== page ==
In 2004, Chanel paid $33 million for 180 seconds worth of commercial to advertise its iconic scent, Chanel No 5. It remains one of the most expensive adverts of all time, not least because it starred Nicole Kidman (who was reportedly paid $3 million for it), and Rodrigo Santoro (serving eye candy roles in Love Actually and more recently, Westworld) and was directed by Baz Luhrmann, at that time most widely known for Romeo + Juliet (1996) and Moulin Rouge (2001).
Titled The Film, the plot was simple. A famous celebrity flees from the paparazzi through a distinctly sanitised New York City, only to seek refuge in a cab with the one man who does not know who she is. What are the chances? After spending several days languishing in his romantically down-at-heel apartment, which also happens to have a giant Chanel sign on the rooftop, on which Kidman cringingly declares “I’m a dancer, I love to dance!”, a moustachioed authority figure orders her to return to her glitzy lifestyle.
Cut to a red carpet premiere, where she assumes her star status, once again flanked by hordes of photographers. For a brief moment, she looks back at the roof where her romance unfolded, and spots her lover casually perched on the supersized, interlocking “C”s. They smile at each other wistfully, before she turns away to reveal a gigantic diamond pendant inscribed with the words “No 5”. Santoro’s breathy voiceover revels in “her kiss, her smile, her perfume.”
“The Film paved the way for a slew of commercials that have become more abstract and bewildering as time has gone on”
The cinematic scope of this production sets it apart from a genre of fashion advertising that has always been utterly surreal. After all, you can’t broadcast a scent, meaning that all sorts of creative ingenuity has been employed in order to convey a specific sensorial allure. Brands such as Yves Saint Laurent and Giorgio Armani, who called upon David Lynch in the 1990s, and Jean Paul Gaultier, whose sexy sailor scene arguably redefined the market for men’s perfume, had already established a distinct style that eschewed reality in favour of high-octane, unadulterated glamour.
However, in The Film, Luhrmann ups the ante, effectively creating a mini feature film. Unlike most adverts, which place their product front and centre, there is no bottle in sight. Chanel is selling more than perfume, it’s selling a fantasy lifestyle.
The Film paved the way for a slew of commercials that have become more abstract and bewildering as time has gone on. Charlize Theron has been dipped in gold for Dior on numerous occasions, and who can forget Julia Roberts grinning maniacally while standing in a fountain for Lancôme? Of course, any of the Dior Sauvage spots, where Johnny Depp is buries jewellery in the sand and spouts philosophical musings, remain a head scratcher.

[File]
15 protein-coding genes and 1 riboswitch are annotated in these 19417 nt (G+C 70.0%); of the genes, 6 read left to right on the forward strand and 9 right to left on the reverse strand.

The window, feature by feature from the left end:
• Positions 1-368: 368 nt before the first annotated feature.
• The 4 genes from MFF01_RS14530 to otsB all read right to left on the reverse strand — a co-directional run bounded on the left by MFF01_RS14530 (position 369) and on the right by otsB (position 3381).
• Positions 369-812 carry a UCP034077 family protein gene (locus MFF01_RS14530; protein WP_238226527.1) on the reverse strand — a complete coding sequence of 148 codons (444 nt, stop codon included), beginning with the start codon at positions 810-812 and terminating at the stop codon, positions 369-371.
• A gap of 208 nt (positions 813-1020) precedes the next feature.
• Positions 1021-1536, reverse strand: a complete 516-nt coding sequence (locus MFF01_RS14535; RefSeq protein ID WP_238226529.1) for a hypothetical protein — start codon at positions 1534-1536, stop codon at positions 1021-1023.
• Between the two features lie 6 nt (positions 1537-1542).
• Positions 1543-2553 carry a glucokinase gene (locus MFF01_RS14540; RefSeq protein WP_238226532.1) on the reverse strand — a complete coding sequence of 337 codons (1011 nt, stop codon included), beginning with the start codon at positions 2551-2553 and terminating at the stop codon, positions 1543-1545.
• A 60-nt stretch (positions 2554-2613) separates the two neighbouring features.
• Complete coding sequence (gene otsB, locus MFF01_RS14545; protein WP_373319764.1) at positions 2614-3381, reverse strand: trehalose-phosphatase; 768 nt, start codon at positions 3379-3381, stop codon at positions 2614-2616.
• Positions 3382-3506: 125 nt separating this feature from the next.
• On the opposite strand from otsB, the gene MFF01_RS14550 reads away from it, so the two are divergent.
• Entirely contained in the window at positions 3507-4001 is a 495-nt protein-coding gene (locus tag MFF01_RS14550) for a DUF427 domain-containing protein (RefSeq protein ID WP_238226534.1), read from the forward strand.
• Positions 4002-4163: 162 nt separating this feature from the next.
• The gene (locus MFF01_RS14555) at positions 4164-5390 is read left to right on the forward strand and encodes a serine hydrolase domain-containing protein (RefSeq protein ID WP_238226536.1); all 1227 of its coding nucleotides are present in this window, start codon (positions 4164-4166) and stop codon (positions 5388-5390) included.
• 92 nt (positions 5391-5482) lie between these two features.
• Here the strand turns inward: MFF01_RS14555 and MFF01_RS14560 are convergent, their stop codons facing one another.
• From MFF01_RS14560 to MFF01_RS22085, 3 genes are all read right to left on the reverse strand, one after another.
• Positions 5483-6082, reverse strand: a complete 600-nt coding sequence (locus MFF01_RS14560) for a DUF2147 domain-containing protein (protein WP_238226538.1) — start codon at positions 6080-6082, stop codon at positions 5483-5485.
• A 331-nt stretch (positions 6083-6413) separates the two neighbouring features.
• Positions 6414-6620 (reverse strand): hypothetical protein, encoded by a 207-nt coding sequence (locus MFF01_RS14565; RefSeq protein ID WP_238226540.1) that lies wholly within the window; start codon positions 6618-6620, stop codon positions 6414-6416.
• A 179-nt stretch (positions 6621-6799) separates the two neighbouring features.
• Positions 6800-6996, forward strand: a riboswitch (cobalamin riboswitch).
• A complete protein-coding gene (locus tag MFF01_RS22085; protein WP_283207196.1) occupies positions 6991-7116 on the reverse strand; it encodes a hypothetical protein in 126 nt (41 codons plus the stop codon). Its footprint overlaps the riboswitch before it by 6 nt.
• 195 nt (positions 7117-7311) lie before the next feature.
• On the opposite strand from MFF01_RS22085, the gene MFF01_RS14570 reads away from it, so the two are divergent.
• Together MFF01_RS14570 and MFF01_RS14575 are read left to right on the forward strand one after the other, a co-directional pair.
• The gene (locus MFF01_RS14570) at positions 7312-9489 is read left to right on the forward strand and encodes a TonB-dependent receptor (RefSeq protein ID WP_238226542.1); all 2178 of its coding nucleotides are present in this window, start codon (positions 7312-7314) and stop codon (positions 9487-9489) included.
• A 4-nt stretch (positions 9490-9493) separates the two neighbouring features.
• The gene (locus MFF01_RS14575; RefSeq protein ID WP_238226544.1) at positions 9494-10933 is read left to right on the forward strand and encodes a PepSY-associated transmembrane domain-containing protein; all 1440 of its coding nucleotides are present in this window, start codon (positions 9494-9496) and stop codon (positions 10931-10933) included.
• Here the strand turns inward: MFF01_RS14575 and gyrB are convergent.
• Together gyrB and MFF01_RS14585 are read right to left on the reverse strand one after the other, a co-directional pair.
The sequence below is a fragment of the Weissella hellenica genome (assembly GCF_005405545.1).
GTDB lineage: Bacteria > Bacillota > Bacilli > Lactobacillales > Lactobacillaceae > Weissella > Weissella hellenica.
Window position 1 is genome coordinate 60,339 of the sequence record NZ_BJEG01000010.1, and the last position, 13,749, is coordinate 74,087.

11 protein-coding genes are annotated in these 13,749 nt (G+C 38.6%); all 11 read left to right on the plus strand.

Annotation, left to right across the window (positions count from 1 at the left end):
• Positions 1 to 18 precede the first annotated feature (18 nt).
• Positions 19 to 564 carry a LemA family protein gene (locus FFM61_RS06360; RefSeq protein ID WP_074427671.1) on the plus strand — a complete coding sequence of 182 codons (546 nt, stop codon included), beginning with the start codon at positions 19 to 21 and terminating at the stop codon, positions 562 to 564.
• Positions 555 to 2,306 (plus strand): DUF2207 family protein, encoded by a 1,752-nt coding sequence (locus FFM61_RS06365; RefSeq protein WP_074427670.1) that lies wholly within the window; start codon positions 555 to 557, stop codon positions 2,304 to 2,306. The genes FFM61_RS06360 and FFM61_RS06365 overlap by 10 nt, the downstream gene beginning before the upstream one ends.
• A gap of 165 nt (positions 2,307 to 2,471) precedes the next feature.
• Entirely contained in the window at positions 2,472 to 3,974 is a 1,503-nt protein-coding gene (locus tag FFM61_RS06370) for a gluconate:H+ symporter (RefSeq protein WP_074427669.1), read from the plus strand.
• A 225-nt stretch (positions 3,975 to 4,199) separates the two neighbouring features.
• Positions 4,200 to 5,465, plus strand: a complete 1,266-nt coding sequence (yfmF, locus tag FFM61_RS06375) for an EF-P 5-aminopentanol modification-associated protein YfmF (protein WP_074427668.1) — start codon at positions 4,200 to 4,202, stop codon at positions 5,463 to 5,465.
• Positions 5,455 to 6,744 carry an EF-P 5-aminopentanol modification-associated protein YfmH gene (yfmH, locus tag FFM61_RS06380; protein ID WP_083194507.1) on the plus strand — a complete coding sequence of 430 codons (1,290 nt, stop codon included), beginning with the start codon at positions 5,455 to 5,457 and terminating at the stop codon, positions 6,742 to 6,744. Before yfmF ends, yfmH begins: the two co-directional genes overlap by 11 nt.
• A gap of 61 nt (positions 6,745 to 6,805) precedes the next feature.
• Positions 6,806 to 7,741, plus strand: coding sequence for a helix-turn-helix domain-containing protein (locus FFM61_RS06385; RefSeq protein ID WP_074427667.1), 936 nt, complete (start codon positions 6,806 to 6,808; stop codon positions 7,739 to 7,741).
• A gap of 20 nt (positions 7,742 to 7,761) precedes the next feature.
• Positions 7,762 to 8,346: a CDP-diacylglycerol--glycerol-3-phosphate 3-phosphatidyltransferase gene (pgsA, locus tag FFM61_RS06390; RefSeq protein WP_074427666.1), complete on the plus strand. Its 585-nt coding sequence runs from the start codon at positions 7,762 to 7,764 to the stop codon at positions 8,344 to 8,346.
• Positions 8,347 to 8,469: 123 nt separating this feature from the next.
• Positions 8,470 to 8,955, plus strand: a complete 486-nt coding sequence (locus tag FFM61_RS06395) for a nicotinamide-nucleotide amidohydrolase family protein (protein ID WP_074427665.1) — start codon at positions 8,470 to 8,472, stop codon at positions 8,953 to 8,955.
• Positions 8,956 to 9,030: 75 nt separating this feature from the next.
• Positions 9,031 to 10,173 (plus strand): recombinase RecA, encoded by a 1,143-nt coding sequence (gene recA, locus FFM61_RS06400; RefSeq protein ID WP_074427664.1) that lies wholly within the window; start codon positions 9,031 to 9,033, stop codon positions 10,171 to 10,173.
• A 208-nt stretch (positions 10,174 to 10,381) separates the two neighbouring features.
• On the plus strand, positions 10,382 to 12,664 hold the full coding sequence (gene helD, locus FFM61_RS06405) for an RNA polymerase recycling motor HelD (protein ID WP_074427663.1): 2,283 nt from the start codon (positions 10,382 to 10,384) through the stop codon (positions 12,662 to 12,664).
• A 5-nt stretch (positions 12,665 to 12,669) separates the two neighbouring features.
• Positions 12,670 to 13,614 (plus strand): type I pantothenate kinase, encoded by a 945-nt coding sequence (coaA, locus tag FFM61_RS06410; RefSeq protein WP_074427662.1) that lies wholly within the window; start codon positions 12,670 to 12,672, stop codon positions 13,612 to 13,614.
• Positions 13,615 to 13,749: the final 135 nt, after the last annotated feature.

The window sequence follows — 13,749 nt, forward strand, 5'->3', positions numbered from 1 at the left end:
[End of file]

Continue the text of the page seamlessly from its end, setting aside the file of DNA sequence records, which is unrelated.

The Film is arguably the epitome of luxury perfume aesthetic, not only because it embraces an extraordinary level of camp glamour, but because it was just so darn expensive. In 2004 the world was not at its best, but it was still three years away from the biggest financial crash in 80 years. The advert is almost like a forewarning of the dangers of extravagance and indulgence being slathered over something so superficial. Okay, Chanel probably didn’t know there was a crash around the corner, but did it really need to spend $33 million on two minutes of film?
“In the wake of a global financial crash, the level of excess and opulence feels ludicrous in its frothy optimism”
The short answer is yes, seeing as they did much the same thing a decade later. In 2014, Chanel and Luhrmann reunited to release The One That I Want, a confusing three-minute film starring Gisele Bündchen, compete with a rendition of the eponymous song from the musical Grease. It features Chanel-themed surfing, photoshoots and jazz clubs. This time around, the brand kept quiet about the cost, but likelihood is it set them back a pretty penny, as Bündchen was the world’s highest paid model at the time.
In the wake of a global financial crash and life-altering pandemic, the level of excess and opulence in the original Chanel film feels ludicrous and overwhelming in its frothy optimism. Considering the current climate, will we see a change in how luxury brands engage with their audiences? Will they realise that the world isn’t necessarily ready or in need of aspirational scenes of insane wealth and beauty, or will they decide on the opposite? Either way, Chanel No 5 still remains one of the world’s most bought perfumes. Maybe Nicola Kidman dancing on a roof really is what people want after all.